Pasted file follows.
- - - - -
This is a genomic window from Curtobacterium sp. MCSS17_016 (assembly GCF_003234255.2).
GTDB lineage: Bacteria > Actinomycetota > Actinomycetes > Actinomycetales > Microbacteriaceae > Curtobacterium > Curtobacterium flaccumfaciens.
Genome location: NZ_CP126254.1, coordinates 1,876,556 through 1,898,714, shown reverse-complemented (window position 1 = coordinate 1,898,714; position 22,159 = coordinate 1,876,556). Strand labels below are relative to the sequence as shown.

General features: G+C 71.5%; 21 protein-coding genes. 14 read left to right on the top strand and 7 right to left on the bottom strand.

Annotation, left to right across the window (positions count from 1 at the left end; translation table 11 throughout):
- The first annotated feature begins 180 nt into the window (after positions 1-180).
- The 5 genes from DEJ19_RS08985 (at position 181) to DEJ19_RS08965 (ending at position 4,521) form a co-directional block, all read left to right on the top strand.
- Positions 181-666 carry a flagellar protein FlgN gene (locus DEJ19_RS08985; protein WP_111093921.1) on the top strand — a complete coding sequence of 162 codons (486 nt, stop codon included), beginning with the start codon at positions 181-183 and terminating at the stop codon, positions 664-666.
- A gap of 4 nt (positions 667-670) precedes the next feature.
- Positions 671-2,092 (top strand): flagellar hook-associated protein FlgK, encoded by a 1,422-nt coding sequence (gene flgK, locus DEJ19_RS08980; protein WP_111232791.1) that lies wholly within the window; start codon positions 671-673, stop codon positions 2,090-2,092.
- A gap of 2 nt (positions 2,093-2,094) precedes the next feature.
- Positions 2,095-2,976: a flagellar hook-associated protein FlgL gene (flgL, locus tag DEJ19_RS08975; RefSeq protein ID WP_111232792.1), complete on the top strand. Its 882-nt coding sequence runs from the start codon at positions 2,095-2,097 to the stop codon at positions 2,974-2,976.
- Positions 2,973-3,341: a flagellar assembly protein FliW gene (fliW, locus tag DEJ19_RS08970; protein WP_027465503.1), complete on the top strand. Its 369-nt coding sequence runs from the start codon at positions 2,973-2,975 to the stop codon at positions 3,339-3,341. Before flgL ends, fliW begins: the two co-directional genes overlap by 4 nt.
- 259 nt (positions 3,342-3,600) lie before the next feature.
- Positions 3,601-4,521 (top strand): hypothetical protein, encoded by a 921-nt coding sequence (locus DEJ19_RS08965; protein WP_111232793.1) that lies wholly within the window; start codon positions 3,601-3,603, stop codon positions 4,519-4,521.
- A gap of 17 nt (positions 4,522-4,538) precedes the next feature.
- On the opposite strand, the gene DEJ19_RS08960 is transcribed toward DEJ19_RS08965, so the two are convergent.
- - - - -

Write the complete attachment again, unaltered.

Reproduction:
This is a genomic window from Curtobacterium sp. MCSS17_016 (assembly GCF_003234255.2).
GTDB lineage: Bacteria > Actinomycetota > Actinomycetes > Actinomycetales > Microbacteriaceae > Curtobacterium > Curtobacterium flaccumfaciens.
Genome location: NZ_CP126254.1, coordinates 1,876,556 through 1,898,714, shown reverse-complemented (window position 1 = coordinate 1,898,714; position 22,159 = coordinate 1,876,556). Strand labels below are relative to the sequence as shown.

General features: G+C 71.5%; 21 protein-coding genes. 14 read left to right on the top strand and 7 right to left on the bottom strand.

Annotation, left to right across the window (positions count from 1 at the left end; translation table 11 throughout):
- The first annotated feature begins 180 nt into the window (after positions 1-180).
- The 5 genes from DEJ19_RS08985 (at position 181) to DEJ19_RS08965 (ending at position 4,521) form a co-directional block, all read left to right on the top strand.
- Positions 181-666 carry a flagellar protein FlgN gene (locus DEJ19_RS08985; protein WP_111093921.1) on the top strand — a complete coding sequence of 162 codons (486 nt, stop codon included), beginning with the start codon at positions 181-183 and terminating at the stop codon, positions 664-666.
- A gap of 4 nt (positions 667-670) precedes the next feature.
- Positions 671-2,092 (top strand): flagellar hook-associated protein FlgK, encoded by a 1,422-nt coding sequence (gene flgK, locus DEJ19_RS08980; protein WP_111232791.1) that lies wholly within the window; start codon positions 671-673, stop codon positions 2,090-2,092.
- A gap of 2 nt (positions 2,093-2,094) precedes the next feature.
- Positions 2,095-2,976: a flagellar hook-associated protein FlgL gene (flgL, locus tag DEJ19_RS08975; RefSeq protein ID WP_111232792.1), complete on the top strand. Its 882-nt coding sequence runs from the start codon at positions 2,095-2,097 to the stop codon at positions 2,974-2,976.
- Positions 2,973-3,341: a flagellar assembly protein FliW gene (fliW, locus tag DEJ19_RS08970; protein WP_027465503.1), complete on the top strand. Its 369-nt coding sequence runs from the start codon at positions 2,973-2,975 to the stop codon at positions 3,339-3,341. Before flgL ends, fliW begins: the two co-directional genes overlap by 4 nt.
- 259 nt (positions 3,342-3,600) lie before the next feature.
- Positions 3,601-4,521 (top strand): hypothetical protein, encoded by a 921-nt coding sequence (locus DEJ19_RS08965; protein WP_111232793.1) that lies wholly within the window; start codon positions 3,601-3,603, stop codon positions 4,519-4,521.
- A gap of 17 nt (positions 4,522-4,538) precedes the next feature.
- On the opposite strand, the gene DEJ19_RS08960 is transcribed toward DEJ19_RS08965, so the two are convergent.